Single Parenthood

I just have to say how much I am appreciating single parents right now.  I am finishing a week of single-parenthood, and am absolutely ready for my spouse to return home!  The other night, I decided that the garbage really didn’t need to get taken to the street for pick-up, because Ben and I hadn’t really created much garbage by ourselves all week.  We’ll see what the neighbors have to say next week, when the two-week old garbage stench starts spreading!  But that was the story of the week – getting done what absolutely needed doing, and leaving the rest for another time.  I am happy to say that Ben was dressed and on-time to school every day!

I am very aware that this is the full-time reality for many people, and they do eventually have to take out their garbage!  It makes me wonder how I might help in a small way someone who is struggling with the daily tasks of life.  Not necessarily a single parent, but anyone who is having a hard time getting done all that needs doing.  I choose to start with prayer, simply asking God to hold tight those in need of some extra love and light in their lives.

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A Springtime for the Soul

I realize that “Psalms of Lament” has been front and center on the blog for many months now.  Not that lament doesn’t have its place in life, but I’m ready to move on to something a bit more uplifting!

This past weekend, I had the opportunity to lead a weekend retreat focused on spiritual practices.  We considered practices we might use during the season of Lent that bring us beyond the typical Lenten practices of sacrifice and self-denial.  Those certainly have their place, but I think we limit our Lenten experience if we focus only on those.

One of my favorite images of the Lenten season is Barbara Brown Taylor’s description of Lent as a “springtime for the soul.”  This reminds me that Lent is about so much more than giving up chocolate or swear words.  The season of Lent calls us to a greater awareness of God’s presence.  Just as Moses, Elijah, and Jesus all encountered God during their 40 days in the wilderness, we, too, look for new ways to encounter God in our lives during these 40 days of Lent.  It is also a time for us to allow our souls to blossom.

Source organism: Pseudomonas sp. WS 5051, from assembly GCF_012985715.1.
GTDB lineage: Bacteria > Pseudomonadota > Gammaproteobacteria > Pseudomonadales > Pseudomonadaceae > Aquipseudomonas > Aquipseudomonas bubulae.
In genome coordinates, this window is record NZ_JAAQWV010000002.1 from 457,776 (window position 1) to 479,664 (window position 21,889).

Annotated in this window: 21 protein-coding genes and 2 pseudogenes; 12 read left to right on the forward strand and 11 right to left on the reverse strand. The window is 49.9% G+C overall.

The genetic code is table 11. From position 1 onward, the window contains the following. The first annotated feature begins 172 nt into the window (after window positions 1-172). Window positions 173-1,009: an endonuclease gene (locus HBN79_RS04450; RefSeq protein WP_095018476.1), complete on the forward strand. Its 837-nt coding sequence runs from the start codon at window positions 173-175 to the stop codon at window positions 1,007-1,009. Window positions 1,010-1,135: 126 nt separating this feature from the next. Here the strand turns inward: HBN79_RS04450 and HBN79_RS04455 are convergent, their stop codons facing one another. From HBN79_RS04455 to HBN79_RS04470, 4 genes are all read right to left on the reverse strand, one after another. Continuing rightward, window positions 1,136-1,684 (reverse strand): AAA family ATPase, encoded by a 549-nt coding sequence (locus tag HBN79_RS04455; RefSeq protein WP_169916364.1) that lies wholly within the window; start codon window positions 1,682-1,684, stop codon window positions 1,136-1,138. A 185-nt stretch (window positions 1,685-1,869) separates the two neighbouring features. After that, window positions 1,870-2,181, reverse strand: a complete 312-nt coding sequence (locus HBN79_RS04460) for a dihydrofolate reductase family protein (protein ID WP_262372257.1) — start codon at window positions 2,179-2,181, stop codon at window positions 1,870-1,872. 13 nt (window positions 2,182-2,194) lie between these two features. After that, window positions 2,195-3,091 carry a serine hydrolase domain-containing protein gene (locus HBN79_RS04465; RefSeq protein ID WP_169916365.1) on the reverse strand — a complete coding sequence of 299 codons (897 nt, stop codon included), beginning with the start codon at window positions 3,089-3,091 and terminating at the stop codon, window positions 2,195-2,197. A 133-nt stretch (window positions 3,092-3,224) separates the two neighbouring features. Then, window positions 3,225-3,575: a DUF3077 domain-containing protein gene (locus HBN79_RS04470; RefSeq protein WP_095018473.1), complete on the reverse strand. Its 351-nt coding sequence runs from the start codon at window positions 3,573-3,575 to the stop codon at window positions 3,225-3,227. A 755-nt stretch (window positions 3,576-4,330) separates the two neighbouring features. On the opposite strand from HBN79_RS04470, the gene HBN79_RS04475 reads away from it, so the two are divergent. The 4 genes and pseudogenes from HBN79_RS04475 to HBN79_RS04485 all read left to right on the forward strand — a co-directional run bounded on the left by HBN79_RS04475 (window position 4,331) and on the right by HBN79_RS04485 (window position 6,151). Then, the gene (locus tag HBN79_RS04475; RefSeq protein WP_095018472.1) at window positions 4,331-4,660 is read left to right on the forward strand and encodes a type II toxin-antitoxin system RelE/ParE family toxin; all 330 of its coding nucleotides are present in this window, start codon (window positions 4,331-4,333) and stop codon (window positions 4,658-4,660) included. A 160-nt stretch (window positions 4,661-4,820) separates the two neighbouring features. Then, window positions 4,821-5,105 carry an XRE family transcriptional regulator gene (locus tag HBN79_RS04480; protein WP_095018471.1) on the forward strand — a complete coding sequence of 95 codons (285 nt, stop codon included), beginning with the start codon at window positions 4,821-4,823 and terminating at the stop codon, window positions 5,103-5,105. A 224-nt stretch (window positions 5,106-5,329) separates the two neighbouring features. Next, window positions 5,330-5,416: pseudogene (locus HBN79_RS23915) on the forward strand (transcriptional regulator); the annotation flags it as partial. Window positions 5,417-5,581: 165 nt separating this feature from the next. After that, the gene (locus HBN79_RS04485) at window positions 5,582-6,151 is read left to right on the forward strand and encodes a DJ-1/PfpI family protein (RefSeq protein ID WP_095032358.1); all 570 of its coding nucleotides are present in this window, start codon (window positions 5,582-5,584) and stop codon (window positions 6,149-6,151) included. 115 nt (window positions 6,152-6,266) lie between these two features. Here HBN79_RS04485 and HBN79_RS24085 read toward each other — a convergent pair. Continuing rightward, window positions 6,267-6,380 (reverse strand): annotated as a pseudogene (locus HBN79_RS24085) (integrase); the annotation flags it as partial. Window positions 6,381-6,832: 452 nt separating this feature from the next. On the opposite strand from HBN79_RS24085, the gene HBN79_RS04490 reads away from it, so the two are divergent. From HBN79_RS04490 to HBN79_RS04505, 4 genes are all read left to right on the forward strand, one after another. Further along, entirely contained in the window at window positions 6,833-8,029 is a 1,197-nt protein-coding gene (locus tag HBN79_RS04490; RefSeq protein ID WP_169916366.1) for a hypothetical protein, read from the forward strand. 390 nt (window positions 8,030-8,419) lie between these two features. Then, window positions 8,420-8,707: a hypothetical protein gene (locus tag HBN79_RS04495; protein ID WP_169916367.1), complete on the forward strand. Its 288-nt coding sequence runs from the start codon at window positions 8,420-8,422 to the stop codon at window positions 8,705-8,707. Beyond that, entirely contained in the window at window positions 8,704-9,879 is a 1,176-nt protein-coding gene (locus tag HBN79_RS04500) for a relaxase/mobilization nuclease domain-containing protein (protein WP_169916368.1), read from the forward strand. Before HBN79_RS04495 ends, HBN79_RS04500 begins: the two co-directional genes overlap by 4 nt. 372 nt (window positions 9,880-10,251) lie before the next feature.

May this Lent be a springtime for your soul!

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Psalms of Lament

Last Sunday, we discussed the relationship between lament and healing, and where God is in that process.  At the end of class, the kids wrote a Psalm of lament.  I’ve printed a couple of them below.  It was an interesting conversation, considering how we can have faith and trust in God’s everlasting love even in the midst of tragedy and turmoil.

God, our Lord, hear us say,

Earthquakes shake us into despair.

Earthquakes jumble up our lives, and set fire to our hearts.

God, our Lord, hear us say,

Stop the earthquakes and make our day.

We know you can, we know you will, so please help our earth stay still.

O God, thank you for all you have given us.

You have taken the means of life, the food on our table, the warmth from our home, and the hope from our lives.

We now have nothing.

Look down to us who need your help and love.

We know you, God, will never turn your back on us.

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Back In Action

Interesting that was my last post, over a year ago.  Much has happened in the past year!  I’m happy to report that my “renewal” meeting this summer went much more smoothly, and things seem to be rolling in the right direction for my eventual ordination.  It’s been a long time coming, and I’m excited to be a step closer in the process.  Though I am aware that there are many more hurdles to jump!

I am preparing to co-officiate my first wedding this weekend.  I’m so excited, not just to be officiating, but to simply be a part of what will certainly be a beautiful day.  Karna is the friend I have known the longest – since we were about 5, I believe – and I am so thrilled for both her and Chris.  Weddings are one of those joys of ministry; it is such a priviledge to help two amazing people begin their lives together.

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Rolling with the punches

I like to think that I am pretty good at “rolling with the punches.”  If something doesn’t go quite the way I had planned, or if something unexpected comes up, I usually do a good job of adapting, and making the best of the situation.